The words tortoise and turtle are often used interchangeably however, they are not synonymous. Both reptiles are in the same order they are from different families in terms of taxonomy classification.

For those of you who are not science nerds:




While both the turtle and the tortoise belong to the oldest groups of the reptiles dating back to 220 million years they have are physical and habitational differences as well.   As highlighted in last week’s post, the tortoise is larger, has a dome or saddleback shell, while turtles are smaller and have flat and streamlined shells. Tortoise feet are made for walking while turtles have webbed feet with long claws for swimming. Tortoises live on land while turtles dwell in the water for most of their life and only come onto land to lay eggs. The moms then return to the sea living her offspring to fend for themselves while tortoise mommies protect their hatchlings for almost three months.

It takes a sea turtle about 50 years to reach maturity and their life span, while impressive at 60-70 years can’t hold a candle to the tortoise’s  life expectancy of up to 150 years.

They may be smaller than the giant tortoises we met in the Galapagos, but watching a sea turtle in its natural water environment is lots of fun and can lead to surprising interactions since the best way to see them is to be underwater.

We enjoyed a number of snorkeling adventures and again, thanks to our wonderful guide, Alfredo Maneses, I have some cool photos to share.  They are not Nat Geo quality, given the non-technical camera I lent Alfredo as well as the general murkiness of the water but I still think you will enjoy them:



These photos are of the Galapagos Green Turtle, the commonest species and the only one to actually breed in the islands.  While its favorite place is the open sea, these turtles do come onshore to lay their eggs at night across a wide range of time from December to June.  In fact, the females come onshore multiple times  laying 50-80 eggs at a time.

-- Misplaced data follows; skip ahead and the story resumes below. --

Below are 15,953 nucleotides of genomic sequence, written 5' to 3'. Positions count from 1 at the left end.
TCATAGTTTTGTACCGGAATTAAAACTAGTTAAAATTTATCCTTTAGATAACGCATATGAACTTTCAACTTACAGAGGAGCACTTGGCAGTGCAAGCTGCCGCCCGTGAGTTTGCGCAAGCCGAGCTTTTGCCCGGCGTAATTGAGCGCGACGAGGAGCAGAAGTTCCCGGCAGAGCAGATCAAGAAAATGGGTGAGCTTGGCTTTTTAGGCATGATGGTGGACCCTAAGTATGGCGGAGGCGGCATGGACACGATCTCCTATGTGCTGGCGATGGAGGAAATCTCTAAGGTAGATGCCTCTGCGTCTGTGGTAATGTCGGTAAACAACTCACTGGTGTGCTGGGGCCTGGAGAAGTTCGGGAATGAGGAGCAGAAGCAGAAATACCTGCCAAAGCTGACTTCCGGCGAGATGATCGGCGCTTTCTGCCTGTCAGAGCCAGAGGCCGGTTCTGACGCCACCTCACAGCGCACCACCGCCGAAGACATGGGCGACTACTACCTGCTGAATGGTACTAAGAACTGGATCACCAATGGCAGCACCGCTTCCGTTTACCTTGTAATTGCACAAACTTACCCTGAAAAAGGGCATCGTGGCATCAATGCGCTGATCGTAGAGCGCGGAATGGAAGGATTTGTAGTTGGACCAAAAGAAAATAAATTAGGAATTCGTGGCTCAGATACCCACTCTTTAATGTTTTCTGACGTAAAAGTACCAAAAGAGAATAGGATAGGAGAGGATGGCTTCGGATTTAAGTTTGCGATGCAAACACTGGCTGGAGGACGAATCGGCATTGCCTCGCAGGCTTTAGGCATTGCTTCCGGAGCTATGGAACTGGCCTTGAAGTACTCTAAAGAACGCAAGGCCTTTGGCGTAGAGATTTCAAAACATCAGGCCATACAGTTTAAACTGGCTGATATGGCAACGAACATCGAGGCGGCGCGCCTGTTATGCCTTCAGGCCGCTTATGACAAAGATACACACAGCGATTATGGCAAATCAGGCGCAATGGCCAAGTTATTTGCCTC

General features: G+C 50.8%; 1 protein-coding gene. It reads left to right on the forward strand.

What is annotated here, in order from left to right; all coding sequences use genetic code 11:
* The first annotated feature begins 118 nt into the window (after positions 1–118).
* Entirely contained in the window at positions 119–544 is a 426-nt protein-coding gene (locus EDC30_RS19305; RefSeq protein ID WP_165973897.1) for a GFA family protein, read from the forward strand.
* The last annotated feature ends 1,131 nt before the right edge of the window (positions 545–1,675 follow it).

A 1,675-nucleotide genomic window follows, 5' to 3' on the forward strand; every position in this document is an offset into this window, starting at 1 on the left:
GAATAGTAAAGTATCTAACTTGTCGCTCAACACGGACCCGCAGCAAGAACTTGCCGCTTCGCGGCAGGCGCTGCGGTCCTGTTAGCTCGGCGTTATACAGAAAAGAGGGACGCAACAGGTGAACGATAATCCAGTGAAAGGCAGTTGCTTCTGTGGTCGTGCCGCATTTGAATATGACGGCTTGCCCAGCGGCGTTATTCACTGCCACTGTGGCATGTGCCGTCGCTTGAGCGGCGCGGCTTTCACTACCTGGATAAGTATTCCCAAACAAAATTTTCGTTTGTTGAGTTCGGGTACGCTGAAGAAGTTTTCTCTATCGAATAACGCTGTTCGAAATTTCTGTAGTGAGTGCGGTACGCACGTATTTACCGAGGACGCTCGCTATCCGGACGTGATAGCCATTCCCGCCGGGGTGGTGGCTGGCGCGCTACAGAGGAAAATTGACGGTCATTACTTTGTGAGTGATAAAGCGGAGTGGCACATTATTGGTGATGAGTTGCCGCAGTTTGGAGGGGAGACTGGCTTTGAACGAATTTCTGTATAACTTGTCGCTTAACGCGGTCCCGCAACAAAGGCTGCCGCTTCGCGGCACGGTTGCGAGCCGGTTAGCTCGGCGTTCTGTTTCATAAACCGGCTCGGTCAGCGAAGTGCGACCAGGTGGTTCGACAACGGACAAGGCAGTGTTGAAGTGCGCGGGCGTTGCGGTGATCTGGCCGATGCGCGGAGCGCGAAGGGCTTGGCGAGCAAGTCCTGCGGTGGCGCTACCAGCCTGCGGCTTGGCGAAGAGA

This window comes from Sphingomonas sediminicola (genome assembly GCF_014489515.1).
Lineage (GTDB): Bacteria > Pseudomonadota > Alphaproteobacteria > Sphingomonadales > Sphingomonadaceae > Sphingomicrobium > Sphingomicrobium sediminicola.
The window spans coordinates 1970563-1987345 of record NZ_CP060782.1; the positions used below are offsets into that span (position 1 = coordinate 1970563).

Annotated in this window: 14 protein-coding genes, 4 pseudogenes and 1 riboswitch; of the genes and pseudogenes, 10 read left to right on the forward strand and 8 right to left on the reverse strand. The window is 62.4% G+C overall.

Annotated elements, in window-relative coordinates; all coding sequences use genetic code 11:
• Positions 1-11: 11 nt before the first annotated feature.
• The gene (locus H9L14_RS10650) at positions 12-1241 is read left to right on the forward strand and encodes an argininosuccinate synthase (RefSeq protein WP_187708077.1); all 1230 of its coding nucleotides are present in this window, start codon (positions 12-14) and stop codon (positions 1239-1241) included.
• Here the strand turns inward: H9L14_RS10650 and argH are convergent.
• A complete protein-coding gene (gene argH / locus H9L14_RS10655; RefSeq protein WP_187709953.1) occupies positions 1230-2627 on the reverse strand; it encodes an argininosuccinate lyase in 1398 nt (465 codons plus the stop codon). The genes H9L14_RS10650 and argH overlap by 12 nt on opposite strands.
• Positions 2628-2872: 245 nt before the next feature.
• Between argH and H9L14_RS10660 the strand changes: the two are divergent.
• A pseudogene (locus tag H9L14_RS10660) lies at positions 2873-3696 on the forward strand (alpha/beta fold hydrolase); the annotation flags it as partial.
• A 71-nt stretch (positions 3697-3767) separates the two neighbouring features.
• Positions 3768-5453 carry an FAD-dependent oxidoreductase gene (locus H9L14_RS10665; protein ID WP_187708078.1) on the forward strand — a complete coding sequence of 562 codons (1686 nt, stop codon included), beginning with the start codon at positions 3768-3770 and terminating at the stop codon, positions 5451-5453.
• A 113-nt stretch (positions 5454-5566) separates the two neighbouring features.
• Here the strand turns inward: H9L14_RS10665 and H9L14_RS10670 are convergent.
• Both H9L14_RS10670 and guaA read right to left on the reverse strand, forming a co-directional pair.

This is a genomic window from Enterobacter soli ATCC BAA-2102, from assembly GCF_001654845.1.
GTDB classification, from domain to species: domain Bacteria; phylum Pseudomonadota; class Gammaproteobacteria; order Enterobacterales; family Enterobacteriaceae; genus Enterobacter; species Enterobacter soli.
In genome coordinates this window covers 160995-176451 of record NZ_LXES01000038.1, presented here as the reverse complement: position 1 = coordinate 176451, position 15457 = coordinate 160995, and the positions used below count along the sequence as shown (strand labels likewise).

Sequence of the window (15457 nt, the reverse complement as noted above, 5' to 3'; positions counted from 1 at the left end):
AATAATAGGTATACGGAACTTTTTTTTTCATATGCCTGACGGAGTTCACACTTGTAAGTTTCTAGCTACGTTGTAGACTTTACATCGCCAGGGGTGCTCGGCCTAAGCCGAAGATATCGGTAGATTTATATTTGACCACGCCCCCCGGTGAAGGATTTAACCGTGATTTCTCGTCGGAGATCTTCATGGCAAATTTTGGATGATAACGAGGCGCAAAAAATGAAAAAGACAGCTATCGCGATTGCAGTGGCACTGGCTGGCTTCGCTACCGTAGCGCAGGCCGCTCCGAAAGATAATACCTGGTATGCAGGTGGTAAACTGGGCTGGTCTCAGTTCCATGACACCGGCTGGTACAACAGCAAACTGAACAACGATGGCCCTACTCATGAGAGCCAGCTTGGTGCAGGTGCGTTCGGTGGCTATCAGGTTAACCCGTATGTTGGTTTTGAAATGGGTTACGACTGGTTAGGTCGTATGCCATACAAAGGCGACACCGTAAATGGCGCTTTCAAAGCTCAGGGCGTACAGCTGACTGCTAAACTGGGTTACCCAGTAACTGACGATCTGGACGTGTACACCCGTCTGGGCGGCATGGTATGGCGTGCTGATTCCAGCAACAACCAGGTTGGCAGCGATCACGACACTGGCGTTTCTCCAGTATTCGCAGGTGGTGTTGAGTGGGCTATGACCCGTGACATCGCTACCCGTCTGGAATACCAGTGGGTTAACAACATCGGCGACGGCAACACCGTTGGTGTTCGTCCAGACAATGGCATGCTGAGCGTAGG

Here’s a fascinating factoid:  the sex of the hatchlings is determined by the nest’s temperature.  If it is above 86 degrees, the hatchlings tend to be females; below 86 degrees  the hatchlings are more likely to be males.  Insert whatever *hotness* joke here.

Unfortunately I didn’t get to see the Leatherback Turtle which is the largest turtle in the world.  It can weigh up to 1100 pounds, is over 5 feet long with a fin span of up to 10 feet.  Most  striking is the fact that this turtle does not have a hard shell to protect its body.  Instead it has very tough leathery skin. It also tends to enjoy a menu of jellyfish and other soft sea creatures rather than plants.

Here is a picture from the internet of a leatherback:


Let’s get back to those encounters I mentioned.  Here is a rare Mikecus Humanicus who got up close and personal (aka Mike, a fellow traveler):


Watching these turtles reminded me of one of the first books I ever read.  Dr Seuss  (you can read more about one of my favorite authors here) wrote “Yertle The Turtle” in 1938 surprisingly as an allegory on dictatorship and expansionism, where Yertle was the turtle version of Hitler or Mussolini. This story is so relevant today so I will leave you with this quote:



  1. So happy you ar sharing your adventures with us. Love the information. Thanks, Marcy Shuck, fellow traveller with you to the National Parks

    • Thanks Marcy – so nice to hear from you! I am so glad you are enjoying my blog – I still keep in contact with Dodge and Ford – that National Parks expedition was amazing!

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